Hashimoto Seiko, president of the Tokyo organizing committee, announced the decision on Monday after meeting with the Japanese government, the Tokyo Metropolitan government, and the International Olympic and Paralympic committees.
But the measure does not appear to be set in stone. Prime Minister Suga Yoshihide told reporters on Monday that he would ban spectators entirely in the event of another state of emergency during the Olympics.
"If another declaration is needed, we would have to consider holding the Games without fans," Suga said. "People's safety and security is the top priority."
But spectator capacity isn't the only remaining challenge. The organizers are still short of their target for medical workers, despite slashing it by 30 percent. They say they currently have 90 percent of the doctors and 80 percent of the nurses they need to staff event venues and other sites.
Experts caution against allowing spectators
Omi Shigeru, the head of the government's coronavirus advisory panel, and 25 other experts submitted an opinion to the government and Olympic organizers last Friday, cautioning against accepting even domestic spectators.
The experts say that even if the vaccine rollout progresses smoothly across the country, there could still be a surge in new cases in July and August. They also note that variants could accelerate the spread of infection.
The experts say the Olympics should not be treated as an ordinary sporting event, not just because of the sheer number of people involved, but also because of when it is held. The Games open during the summer vacation, which is typically a time of increased foot traffic and person-to-person contact.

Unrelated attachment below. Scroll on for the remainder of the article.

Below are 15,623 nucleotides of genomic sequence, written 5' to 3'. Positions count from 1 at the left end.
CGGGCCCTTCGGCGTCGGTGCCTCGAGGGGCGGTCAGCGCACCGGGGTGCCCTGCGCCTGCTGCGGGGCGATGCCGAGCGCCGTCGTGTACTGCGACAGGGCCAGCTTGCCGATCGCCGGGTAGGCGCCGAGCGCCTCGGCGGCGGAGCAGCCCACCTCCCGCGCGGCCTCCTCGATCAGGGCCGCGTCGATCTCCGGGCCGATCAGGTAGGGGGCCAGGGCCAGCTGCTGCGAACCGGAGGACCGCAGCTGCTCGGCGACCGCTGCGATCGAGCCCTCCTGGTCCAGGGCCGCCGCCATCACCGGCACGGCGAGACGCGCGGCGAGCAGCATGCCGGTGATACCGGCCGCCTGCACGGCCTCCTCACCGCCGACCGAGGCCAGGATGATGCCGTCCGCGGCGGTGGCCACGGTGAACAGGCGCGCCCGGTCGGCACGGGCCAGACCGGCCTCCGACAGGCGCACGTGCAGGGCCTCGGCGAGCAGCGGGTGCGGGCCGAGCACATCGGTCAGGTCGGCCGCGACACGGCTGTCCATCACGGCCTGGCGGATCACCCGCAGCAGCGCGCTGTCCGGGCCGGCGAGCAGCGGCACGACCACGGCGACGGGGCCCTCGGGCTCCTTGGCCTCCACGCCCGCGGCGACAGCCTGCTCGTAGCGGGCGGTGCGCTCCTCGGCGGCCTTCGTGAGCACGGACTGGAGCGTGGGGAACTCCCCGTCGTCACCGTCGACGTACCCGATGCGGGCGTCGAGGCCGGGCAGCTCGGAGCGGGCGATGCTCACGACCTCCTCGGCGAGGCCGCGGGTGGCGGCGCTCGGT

The experts are urging the government to implement even more rigid restrictions than the ones planned. They recommend restricting events to local, not just domestic, spectators so as to curb the flow of people across prefectural borders.
"I think it would have been difficult for organizers to impose tough restrictions, with the infection situation subsiding," says Professor Wada Koji of the International University of Health and Welfare. Still, he says event officials should clarify how they plan to adjust their policies should the infection situation in the country change over the next month.
"Any delay in action could lead to an increase in cases and deaths," he says.
The government lifted the coronavirus state of emergency on Sunday for Tokyo and eight other prefectures. The measure will remain in effect in Okinawa through July 11. Tokyo, Osaka and five other prefectures transitioned to a period of focused restrictions on Monday.
The Tokyo Metropolitan Government says it confirmed 619 cases of infection on Wednesday. The number is up 118 from a week ago. The week-on-week figure has increased for four consecutive days.
Michael Ryan, who heads the WHO's Health Emergencies Programme, said on Monday that the WHO would hold discussions with the Tokyo organizing committee, the Japanese government, and the IOC this week to consider a variety of infection prevention measures, including screening and surveillance methods.
The Games will open on July 23, after a one-year postponement due to the pandemic. The complete field of 11,000 athletes is expected to be named within this month.